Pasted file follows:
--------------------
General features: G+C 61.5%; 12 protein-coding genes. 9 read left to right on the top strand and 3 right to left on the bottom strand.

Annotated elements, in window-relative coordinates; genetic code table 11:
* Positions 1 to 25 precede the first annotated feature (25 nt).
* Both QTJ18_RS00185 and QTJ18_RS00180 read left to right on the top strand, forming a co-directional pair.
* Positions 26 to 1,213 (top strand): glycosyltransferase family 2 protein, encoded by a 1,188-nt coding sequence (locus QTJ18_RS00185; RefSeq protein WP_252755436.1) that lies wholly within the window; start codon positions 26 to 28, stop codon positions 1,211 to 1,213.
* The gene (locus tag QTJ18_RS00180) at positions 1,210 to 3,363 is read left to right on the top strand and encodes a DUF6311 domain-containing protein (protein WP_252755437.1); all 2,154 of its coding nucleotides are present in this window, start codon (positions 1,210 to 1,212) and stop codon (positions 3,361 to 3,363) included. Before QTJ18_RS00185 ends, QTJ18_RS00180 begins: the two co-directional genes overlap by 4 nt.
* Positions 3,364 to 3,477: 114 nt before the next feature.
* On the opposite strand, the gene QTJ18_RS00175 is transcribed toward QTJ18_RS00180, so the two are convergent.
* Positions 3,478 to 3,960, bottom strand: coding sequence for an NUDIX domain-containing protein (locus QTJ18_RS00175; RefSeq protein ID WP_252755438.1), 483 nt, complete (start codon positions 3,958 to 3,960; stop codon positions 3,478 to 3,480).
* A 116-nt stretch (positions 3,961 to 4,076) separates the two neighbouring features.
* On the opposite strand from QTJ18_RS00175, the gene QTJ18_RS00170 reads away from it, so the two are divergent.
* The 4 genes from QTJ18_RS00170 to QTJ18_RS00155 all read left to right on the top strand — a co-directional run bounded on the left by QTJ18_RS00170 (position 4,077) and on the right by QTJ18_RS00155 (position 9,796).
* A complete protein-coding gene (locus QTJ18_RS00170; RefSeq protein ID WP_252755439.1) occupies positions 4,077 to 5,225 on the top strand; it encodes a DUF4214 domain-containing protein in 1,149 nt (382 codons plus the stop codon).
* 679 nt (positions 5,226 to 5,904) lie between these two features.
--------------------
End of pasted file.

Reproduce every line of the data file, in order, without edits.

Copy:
General features: G+C 61.5%; 12 protein-coding genes. 9 read left to right on the top strand and 3 right to left on the bottom strand.

Annotated elements, in window-relative coordinates; genetic code table 11:
* Positions 1 to 25 precede the first annotated feature (25 nt).
* Both QTJ18_RS00185 and QTJ18_RS00180 read left to right on the top strand, forming a co-directional pair.
* Positions 26 to 1,213 (top strand): glycosyltransferase family 2 protein, encoded by a 1,188-nt coding sequence (locus QTJ18_RS00185; RefSeq protein WP_252755436.1) that lies wholly within the window; start codon positions 26 to 28, stop codon positions 1,211 to 1,213.
* The gene (locus tag QTJ18_RS00180) at positions 1,210 to 3,363 is read left to right on the top strand and encodes a DUF6311 domain-containing protein (protein WP_252755437.1); all 2,154 of its coding nucleotides are present in this window, start codon (positions 1,210 to 1,212) and stop codon (positions 3,361 to 3,363) included. Before QTJ18_RS00185 ends, QTJ18_RS00180 begins: the two co-directional genes overlap by 4 nt.
* Positions 3,364 to 3,477: 114 nt before the next feature.
* On the opposite strand, the gene QTJ18_RS00175 is transcribed toward QTJ18_RS00180, so the two are convergent.
* Positions 3,478 to 3,960, bottom strand: coding sequence for an NUDIX domain-containing protein (locus QTJ18_RS00175; RefSeq protein ID WP_252755438.1), 483 nt, complete (start codon positions 3,958 to 3,960; stop codon positions 3,478 to 3,480).
* A 116-nt stretch (positions 3,961 to 4,076) separates the two neighbouring features.
* On the opposite strand from QTJ18_RS00175, the gene QTJ18_RS00170 reads away from it, so the two are divergent.
* The 4 genes from QTJ18_RS00170 to QTJ18_RS00155 all read left to right on the top strand — a co-directional run bounded on the left by QTJ18_RS00170 (position 4,077) and on the right by QTJ18_RS00155 (position 9,796).
* A complete protein-coding gene (locus QTJ18_RS00170; RefSeq protein ID WP_252755439.1) occupies positions 4,077 to 5,225 on the top strand; it encodes a DUF4214 domain-containing protein in 1,149 nt (382 codons plus the stop codon).
* 679 nt (positions 5,226 to 5,904) lie between these two features.